People are often surprised when I tell them I love to perform in house concerts. Not only do I run my own house concert series in my hometown of Salt Lake City, Utah, but when I am out touring and performing, I love to do house concerts.
They’re my favorite way to perform because it’s more intimate and personal, and I have a much better opportunity to mingle with the audience, hang out with my fans and listeners, and just spend time with everyone. When I perform in larger performance halls, that personal connection is often lacking.
So how do you host a house concert? It’s very easy and affordable! I will use piano concerts as an example, because that’s what I do, but this can apply to all sorts of acoustic music.
How many seats can you fit in your space? Typically, a house concert should seat a minimum of 20 guests. I’ve done small house concerts where there were only 15-20 people and it was great. I’ve also done house concerts where there were 60-80 people, and those were great too. As long as you can provide a space for the musician(s) to perform, and have space for audience members to enjoy the show, you’re good to go.
Most house concerts include beverages and refreshments. The concert host will usually put out snacks for the guests and provide a variety of drinks as well. I’ve played house concerts where they simply put out some veggies and some bottled water, and I’ve played house concerts where the host had it catered. For my own house concerts, I typically put out a veggie tray, a fruit tray, sliced cheeses, meats & crackers, some M&M’s and nuts, and some pre-made deli foods (potato salad, pasta salad, etc.) Putting out snacks for the concert can be as cost effective, or as decadent as you prefer.
Here’s a quick list of things you’d need to host your own house concert:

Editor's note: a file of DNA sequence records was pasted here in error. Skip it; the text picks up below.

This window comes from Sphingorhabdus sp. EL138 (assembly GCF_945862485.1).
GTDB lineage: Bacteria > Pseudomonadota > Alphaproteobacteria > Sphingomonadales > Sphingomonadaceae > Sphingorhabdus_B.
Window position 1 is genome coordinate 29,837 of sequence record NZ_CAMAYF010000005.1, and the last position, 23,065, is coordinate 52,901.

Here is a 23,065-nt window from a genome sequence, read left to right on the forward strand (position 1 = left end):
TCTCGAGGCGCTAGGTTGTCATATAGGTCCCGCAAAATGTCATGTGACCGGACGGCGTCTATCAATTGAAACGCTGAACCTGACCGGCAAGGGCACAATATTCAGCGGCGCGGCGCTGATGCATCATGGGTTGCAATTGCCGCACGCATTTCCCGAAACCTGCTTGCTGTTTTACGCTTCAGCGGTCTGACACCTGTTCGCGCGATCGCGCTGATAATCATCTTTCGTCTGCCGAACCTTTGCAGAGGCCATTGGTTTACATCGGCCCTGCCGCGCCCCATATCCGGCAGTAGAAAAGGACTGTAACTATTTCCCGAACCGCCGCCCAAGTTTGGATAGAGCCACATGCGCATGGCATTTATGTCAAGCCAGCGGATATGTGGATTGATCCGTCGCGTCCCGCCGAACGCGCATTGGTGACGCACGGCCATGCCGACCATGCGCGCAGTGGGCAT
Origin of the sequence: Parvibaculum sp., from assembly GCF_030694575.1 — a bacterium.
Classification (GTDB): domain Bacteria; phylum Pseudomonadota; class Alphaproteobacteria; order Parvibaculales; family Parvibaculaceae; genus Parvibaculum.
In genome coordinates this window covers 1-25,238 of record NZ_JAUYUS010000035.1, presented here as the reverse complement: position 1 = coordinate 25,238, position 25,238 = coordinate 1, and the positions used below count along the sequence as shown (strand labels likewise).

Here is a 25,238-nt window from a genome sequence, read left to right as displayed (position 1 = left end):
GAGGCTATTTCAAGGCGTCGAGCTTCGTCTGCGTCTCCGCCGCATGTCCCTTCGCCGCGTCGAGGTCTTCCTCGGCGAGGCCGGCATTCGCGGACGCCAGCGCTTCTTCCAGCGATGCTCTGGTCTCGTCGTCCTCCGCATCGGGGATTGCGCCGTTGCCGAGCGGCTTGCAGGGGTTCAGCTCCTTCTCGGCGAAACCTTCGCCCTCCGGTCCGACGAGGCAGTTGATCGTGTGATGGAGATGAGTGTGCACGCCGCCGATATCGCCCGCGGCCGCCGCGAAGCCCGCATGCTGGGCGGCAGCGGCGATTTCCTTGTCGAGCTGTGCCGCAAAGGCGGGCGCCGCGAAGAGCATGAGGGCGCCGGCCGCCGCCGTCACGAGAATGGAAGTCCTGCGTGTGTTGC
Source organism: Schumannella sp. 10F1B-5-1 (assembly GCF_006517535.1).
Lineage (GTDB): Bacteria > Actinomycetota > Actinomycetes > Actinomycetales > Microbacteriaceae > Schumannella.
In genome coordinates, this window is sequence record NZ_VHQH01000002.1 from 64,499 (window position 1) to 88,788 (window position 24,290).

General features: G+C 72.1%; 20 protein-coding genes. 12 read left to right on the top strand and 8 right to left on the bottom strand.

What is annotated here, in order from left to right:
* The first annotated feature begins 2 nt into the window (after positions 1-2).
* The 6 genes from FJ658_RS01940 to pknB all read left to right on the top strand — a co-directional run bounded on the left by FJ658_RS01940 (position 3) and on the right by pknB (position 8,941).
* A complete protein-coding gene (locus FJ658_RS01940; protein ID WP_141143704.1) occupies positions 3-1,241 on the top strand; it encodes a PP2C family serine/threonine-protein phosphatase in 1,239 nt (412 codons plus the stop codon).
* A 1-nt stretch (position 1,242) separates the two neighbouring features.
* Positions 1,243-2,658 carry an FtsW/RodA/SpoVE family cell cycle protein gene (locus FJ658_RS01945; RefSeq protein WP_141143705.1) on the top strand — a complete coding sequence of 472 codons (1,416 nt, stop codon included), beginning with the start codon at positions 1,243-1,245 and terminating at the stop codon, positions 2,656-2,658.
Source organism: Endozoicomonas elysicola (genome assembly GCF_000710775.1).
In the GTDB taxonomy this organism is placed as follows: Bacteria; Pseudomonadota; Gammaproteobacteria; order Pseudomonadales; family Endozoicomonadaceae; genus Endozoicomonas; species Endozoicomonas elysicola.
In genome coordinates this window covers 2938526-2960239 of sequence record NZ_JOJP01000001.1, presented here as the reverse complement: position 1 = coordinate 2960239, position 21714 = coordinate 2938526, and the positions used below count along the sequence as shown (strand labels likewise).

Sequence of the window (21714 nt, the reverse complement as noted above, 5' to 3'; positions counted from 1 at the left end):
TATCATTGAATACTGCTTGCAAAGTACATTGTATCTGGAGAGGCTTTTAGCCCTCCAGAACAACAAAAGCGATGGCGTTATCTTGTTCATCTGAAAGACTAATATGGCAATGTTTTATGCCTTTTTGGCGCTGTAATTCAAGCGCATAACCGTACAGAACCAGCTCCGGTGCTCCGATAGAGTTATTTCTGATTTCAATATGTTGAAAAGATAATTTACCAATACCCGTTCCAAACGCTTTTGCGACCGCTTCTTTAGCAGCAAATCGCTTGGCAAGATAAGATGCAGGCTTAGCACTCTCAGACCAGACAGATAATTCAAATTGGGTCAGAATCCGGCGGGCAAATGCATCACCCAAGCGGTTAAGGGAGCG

- Folding chairs, or seats for your concert guests. You can buy folding chairs pretty affordably from Target, Costco, Walmart, etc. Or you can borrow from your local church or school. You can also use your couches, kitchen and dining room chairs, and any other chairs around your home.
- A space for your musician(s) to perform. If you’re hosting a pianist, you’d need to have an acoustic grand, or a nice upright, with all functioning keys and pedals. You’ll also want the piano to be tuned. If you’re hosting other styles of music, most musicians travel with their own instruments.
- A table or area for your musician(s) to set up their merchandise so they can sell CDs, Songbooks, etc. This can be a folding table, a dining room table, a bar in the kitchen, etc.
- A space to put out food and drinks for your concert guests.
There are two ways you can host a concert.
1. Public: The musician(s) sell tickets, promote to their local fan base, and this would be a public show. The host also invites their friends, family, neighbors, etc., to the show as well. The biggest condition here is that the concert host would need to be willing and able to invite strangers into their home to enjoy the music. Some house concert hosts are not comfortable with this, but if you are, this is a great way to host a show
2. Private: The musician(s) would not sell tickets, or promote to their local fan base, and this would be a private show. In a situation like this, the host will invite their friends and family to the concert, guarantee the musician(s) an audience of at least 20 people, and pay the musician(s) a fee to perform. I charge $500 for a house concert of this type, and the hosts will usually ask for donations from their guests to help cover my fee. This is a great option for people who aren’t comfortable inviting strangers into their home.
House concert experiences are a very casual and fun way to experience music. It’s my personal favorite way to perform. If you’re interested in hosting me for a house concert, you can contact me at www.michelemclaughlin.com/booking/ for details.